It has often been said that the vision of a shark is not very good, perhaps assuming that good vision means being able to see over long distances. But what use would long-distance vision be when the water’s transparency allows them to see, at most, a hundred meters?
No animal can be an effective hunter without a good vision of its prey and its surroundings. Therefore, an efficient sense of vision is one that best adapts to the environment in which the animal lives and hunts. The remarkable thing about a shark’s vision is that it can see with equal clarity in the dark depths of the sea and the sunlit surface. It can hunt with the same success at noon as in the black intensity of the night.
The secret to this ability lies in the tapetum lucidum, a tissue found at the back of the eyeball, acting like a reflective screen. The cells that make up this layer act as mirrors, reflecting up to 90% of the light back onto the retinal receptor cells, significantly enhancing the eye’s sensitivity. In this way, when a shark moves from a dark background to attack a seal floating on the surface, it can quickly adjust the tapetum to maintain the same light intensity throughout its approach, never losing sight of its prey.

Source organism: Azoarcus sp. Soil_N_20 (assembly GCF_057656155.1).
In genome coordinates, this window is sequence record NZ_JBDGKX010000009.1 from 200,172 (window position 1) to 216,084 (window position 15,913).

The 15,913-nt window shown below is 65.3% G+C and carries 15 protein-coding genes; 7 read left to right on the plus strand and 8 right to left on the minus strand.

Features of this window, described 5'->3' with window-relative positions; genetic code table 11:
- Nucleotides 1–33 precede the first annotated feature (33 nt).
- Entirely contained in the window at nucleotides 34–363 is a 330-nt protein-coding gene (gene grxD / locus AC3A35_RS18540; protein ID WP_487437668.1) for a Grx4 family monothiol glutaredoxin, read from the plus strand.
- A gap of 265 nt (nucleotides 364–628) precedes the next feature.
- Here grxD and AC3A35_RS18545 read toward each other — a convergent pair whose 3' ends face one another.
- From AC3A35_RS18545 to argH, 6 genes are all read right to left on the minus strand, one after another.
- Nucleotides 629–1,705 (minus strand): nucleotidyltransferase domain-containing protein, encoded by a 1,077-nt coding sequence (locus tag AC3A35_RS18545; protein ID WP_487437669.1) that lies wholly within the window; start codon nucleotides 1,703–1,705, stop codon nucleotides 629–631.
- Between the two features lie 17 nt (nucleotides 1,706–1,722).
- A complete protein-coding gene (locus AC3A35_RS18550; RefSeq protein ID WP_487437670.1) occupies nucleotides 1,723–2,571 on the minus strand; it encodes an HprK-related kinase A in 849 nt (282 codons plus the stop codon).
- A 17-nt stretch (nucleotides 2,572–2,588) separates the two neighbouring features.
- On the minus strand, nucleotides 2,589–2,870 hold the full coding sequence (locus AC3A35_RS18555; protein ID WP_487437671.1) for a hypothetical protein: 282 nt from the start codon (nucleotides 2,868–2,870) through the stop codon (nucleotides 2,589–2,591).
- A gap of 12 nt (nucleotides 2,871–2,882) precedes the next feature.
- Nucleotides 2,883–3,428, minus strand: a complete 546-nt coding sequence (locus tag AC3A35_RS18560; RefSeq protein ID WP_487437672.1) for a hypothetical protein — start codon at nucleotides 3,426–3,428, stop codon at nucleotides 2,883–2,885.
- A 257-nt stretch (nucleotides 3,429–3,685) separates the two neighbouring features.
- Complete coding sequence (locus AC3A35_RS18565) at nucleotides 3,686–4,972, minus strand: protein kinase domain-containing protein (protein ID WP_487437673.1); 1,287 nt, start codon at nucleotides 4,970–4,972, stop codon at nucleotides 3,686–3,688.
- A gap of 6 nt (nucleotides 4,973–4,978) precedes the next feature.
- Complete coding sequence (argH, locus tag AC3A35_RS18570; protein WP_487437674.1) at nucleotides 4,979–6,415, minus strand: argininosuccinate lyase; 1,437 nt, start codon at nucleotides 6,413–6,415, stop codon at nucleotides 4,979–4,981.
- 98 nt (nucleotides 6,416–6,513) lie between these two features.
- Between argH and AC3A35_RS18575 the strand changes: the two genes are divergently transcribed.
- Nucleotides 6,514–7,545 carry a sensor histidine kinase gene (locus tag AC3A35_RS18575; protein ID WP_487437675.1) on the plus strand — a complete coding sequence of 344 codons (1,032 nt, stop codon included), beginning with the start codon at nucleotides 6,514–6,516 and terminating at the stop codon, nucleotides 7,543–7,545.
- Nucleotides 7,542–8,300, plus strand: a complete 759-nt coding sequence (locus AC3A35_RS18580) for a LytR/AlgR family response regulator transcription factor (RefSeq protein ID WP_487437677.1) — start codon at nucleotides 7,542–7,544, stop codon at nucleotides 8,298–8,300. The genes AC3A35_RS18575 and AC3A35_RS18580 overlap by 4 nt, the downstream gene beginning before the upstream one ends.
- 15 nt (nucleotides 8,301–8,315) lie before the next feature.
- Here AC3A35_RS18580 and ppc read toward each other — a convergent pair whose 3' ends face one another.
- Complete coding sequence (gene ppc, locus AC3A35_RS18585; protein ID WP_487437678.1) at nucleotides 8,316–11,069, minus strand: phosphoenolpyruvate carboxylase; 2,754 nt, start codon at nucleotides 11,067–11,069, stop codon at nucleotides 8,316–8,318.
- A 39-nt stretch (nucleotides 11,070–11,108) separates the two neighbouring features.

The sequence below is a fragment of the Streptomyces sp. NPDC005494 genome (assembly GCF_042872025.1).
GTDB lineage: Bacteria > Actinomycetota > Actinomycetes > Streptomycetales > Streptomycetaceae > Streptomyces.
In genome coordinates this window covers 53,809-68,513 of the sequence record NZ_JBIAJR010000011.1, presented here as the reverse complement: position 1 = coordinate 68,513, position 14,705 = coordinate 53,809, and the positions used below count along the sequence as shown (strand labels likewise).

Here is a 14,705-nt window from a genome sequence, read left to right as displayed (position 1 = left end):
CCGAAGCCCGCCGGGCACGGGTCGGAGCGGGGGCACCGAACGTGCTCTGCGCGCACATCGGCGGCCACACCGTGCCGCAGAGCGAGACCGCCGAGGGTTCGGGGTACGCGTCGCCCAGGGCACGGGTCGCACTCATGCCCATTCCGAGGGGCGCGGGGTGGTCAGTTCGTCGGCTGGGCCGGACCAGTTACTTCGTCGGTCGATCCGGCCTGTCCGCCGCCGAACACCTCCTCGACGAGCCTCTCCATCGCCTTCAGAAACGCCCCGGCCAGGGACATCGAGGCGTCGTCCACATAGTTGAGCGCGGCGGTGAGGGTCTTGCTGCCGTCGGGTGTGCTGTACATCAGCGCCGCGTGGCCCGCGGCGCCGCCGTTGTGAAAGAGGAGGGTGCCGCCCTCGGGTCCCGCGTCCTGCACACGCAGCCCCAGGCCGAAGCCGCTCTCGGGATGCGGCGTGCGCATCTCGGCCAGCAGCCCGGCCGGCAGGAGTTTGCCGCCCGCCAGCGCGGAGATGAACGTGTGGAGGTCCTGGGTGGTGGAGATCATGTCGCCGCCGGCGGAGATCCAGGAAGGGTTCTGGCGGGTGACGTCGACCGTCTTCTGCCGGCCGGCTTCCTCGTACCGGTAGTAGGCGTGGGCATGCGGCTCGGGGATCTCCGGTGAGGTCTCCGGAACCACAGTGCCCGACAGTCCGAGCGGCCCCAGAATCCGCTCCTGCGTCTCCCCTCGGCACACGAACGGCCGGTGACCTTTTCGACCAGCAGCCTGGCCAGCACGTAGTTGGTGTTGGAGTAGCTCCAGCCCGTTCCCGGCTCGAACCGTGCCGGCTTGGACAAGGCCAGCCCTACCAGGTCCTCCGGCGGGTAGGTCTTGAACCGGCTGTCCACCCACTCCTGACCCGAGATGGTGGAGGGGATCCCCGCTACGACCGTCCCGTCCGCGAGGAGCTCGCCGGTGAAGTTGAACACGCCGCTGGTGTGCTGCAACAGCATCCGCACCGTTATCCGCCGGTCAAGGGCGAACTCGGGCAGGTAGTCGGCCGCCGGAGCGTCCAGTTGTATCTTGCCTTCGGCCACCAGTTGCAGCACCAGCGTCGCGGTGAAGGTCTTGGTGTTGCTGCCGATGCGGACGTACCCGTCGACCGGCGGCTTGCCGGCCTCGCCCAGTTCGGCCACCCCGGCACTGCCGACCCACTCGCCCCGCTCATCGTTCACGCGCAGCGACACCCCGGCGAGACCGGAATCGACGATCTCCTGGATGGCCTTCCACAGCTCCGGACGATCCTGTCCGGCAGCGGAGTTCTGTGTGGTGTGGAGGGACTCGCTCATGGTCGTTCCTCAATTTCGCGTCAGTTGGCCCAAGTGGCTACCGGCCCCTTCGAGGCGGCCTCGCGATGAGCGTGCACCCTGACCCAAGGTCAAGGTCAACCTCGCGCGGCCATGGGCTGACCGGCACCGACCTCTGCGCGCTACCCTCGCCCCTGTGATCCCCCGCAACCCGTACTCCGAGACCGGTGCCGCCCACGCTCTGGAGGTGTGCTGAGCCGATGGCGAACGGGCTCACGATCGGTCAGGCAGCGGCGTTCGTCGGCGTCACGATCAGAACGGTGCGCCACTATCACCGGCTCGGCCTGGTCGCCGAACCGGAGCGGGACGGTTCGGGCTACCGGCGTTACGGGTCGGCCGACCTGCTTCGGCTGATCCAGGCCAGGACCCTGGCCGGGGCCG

The importance of vision in sharks when it comes to capturing prey is reflected in the size of their eyes. While the eyes of a carpet shark, which remains dormant on the seafloor, waiting for an unsuspecting fish to pass by its nose, represent only 1% of the total body length, in a blue shark, a swift hunter of the open ocean, the eye size can reach nearly 3%.
Undoubtedly, a good hunter must have vision adapted to its environment and hunting style, and the shark is a relentless, fast, and precise hunter. Perhaps that is why we fear them. We consider them dangerous and ruthless killers. That is why we chase them and kill them, hanging their jaws on our walls to display our power. But unlike humans, sharks only hunt for sustenance, they kill to survive. They do not kill for trophies that demonstrate their dubious worth.
“You cannot defend what you do not love, and you cannot love what you do not know.”